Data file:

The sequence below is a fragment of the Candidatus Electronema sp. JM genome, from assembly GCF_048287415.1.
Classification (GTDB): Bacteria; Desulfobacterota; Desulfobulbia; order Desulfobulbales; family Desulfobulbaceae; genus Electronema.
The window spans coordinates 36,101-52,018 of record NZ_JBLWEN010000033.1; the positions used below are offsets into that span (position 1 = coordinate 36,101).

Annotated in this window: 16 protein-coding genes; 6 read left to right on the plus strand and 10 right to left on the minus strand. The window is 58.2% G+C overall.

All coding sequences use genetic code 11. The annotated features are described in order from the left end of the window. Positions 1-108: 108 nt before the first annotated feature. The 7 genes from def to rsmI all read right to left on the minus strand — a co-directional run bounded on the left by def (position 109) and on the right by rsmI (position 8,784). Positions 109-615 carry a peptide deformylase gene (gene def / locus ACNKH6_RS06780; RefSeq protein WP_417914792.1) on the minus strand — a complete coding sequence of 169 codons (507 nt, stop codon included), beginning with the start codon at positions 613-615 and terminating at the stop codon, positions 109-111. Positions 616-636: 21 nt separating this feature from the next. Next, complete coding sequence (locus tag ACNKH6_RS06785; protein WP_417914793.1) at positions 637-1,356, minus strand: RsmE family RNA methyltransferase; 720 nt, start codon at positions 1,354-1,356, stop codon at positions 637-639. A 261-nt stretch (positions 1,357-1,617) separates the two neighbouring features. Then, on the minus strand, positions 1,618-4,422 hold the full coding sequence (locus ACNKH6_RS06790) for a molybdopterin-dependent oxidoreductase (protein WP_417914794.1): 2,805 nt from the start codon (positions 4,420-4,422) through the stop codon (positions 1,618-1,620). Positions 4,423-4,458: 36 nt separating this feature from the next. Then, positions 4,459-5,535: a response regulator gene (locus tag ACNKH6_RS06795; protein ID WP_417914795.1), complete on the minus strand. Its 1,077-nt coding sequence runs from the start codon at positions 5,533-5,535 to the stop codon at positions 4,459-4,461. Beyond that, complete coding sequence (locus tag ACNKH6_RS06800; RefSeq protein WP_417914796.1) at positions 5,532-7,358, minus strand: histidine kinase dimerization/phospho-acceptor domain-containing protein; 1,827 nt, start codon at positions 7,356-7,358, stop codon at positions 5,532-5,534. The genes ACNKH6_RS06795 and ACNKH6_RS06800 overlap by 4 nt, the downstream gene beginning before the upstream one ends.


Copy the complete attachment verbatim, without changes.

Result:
The sequence below is a fragment of the Candidatus Electronema sp. JM genome, from assembly GCF_048287415.1.
Classification (GTDB): Bacteria; Desulfobacterota; Desulfobulbia; order Desulfobulbales; family Desulfobulbaceae; genus Electronema.
The window spans coordinates 36,101-52,018 of record NZ_JBLWEN010000033.1; the positions used below are offsets into that span (position 1 = coordinate 36,101).

Annotated in this window: 16 protein-coding genes; 6 read left to right on the plus strand and 10 right to left on the minus strand. The window is 58.2% G+C overall.

All coding sequences use genetic code 11. The annotated features are described in order from the left end of the window. Positions 1-108: 108 nt before the first annotated feature. The 7 genes from def to rsmI all read right to left on the minus strand — a co-directional run bounded on the left by def (position 109) and on the right by rsmI (position 8,784). Positions 109-615 carry a peptide deformylase gene (gene def / locus ACNKH6_RS06780; RefSeq protein WP_417914792.1) on the minus strand — a complete coding sequence of 169 codons (507 nt, stop codon included), beginning with the start codon at positions 613-615 and terminating at the stop codon, positions 109-111. Positions 616-636: 21 nt separating this feature from the next. Next, complete coding sequence (locus tag ACNKH6_RS06785; protein WP_417914793.1) at positions 637-1,356, minus strand: RsmE family RNA methyltransferase; 720 nt, start codon at positions 1,354-1,356, stop codon at positions 637-639. A 261-nt stretch (positions 1,357-1,617) separates the two neighbouring features. Then, on the minus strand, positions 1,618-4,422 hold the full coding sequence (locus ACNKH6_RS06790) for a molybdopterin-dependent oxidoreductase (protein WP_417914794.1): 2,805 nt from the start codon (positions 4,420-4,422) through the stop codon (positions 1,618-1,620). Positions 4,423-4,458: 36 nt separating this feature from the next. Then, positions 4,459-5,535: a response regulator gene (locus tag ACNKH6_RS06795; protein ID WP_417914795.1), complete on the minus strand. Its 1,077-nt coding sequence runs from the start codon at positions 5,533-5,535 to the stop codon at positions 4,459-4,461. Beyond that, complete coding sequence (locus tag ACNKH6_RS06800; RefSeq protein WP_417914796.1) at positions 5,532-7,358, minus strand: histidine kinase dimerization/phospho-acceptor domain-containing protein; 1,827 nt, start codon at positions 7,356-7,358, stop codon at positions 5,532-5,534. The genes ACNKH6_RS06795 and ACNKH6_RS06800 overlap by 4 nt, the downstream gene beginning before the upstream one ends.